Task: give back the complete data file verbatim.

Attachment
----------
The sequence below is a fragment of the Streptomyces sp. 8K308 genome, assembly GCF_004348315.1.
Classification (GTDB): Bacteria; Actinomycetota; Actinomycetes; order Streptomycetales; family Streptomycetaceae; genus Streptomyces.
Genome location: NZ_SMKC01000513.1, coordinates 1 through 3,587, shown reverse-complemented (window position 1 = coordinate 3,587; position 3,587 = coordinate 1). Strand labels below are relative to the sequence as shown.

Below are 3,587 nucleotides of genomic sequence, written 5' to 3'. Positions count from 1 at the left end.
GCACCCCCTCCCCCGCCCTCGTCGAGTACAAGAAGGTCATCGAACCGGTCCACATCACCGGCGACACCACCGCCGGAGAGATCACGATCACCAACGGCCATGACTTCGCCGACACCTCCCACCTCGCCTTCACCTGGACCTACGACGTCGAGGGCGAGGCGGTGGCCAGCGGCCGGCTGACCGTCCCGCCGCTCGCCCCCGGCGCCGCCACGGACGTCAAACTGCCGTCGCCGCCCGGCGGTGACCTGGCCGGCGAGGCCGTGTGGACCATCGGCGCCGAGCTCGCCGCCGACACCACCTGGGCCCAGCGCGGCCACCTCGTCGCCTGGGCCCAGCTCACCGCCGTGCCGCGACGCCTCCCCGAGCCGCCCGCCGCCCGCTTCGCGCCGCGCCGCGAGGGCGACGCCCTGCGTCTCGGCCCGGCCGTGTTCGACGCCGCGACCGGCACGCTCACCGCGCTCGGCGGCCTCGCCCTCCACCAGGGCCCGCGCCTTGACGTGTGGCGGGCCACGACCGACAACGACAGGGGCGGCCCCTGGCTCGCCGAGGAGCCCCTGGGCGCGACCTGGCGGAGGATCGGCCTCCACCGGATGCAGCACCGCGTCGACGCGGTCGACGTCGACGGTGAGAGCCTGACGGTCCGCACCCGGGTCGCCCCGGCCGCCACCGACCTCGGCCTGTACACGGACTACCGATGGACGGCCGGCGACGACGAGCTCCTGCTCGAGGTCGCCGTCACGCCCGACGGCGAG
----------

The sequence below is a fragment of the Streptomyces sp. 8K308 genome, assembly GCF_004348315.1.
Classification (GTDB): Bacteria; Actinomycetota; Actinomycetes; order Streptomycetales; family Streptomycetaceae; genus Streptomyces.
Genome location: NZ_SMKC01000513.1, coordinates 1 through 3,587, shown reverse-complemented (window position 1 = coordinate 3,587; position 3,587 = coordinate 1). Strand labels below are relative to the sequence as shown.

Below are 3,587 nucleotides of genomic sequence, written 5' to 3'. Positions count from 1 at the left end.
GCACCCCCTCCCCCGCCCTCGTCGAGTACAAGAAGGTCATCGAACCGGTCCACATCACCGGCGACACCACCGCCGGAGAGATCACGATCACCAACGGCCATGACTTCGCCGACACCTCCCACCTCGCCTTCACCTGGACCTACGACGTCGAGGGCGAGGCGGTGGCCAGCGGCCGGCTGACCGTCCCGCCGCTCGCCCCCGGCGCCGCCACGGACGTCAAACTGCCGTCGCCGCCCGGCGGTGACCTGGCCGGCGAGGCCGTGTGGACCATCGGCGCCGAGCTCGCCGCCGACACCACCTGGGCCCAGCGCGGCCACCTCGTCGCCTGGGCCCAGCTCACCGCCGTGCCGCGACGCCTCCCCGAGCCGCCCGCCGCCCGCTTCGCGCCGCGCCGCGAGGGCGACGCCCTGCGTCTCGGCCCGGCCGTGTTCGACGCCGCGACCGGCACGCTCACCGCGCTCGGCGGCCTCGCCCTCCACCAGGGCCCGCGCCTTGACGTGTGGCGGGCCACGACCGACAACGACAGGGGCGGCCCCTGGCTCGCCGAGGAGCCCCTGGGCGCGACCTGGCGGAGGATCGGCCTCCACCGGATGCAGCACCGCGTCGACGCGGTCGACGTCGACGGTGAGAGCCTGACGGTCCGCACCCGGGTCGCCCCGGCCGCCACCGACCTCGGCCTGTACACGGACTACCGATGGACGGCCGGCGACGACGAGCTCCTGCTCGAGGTCGCCGTCACGCCCGACGGCGAG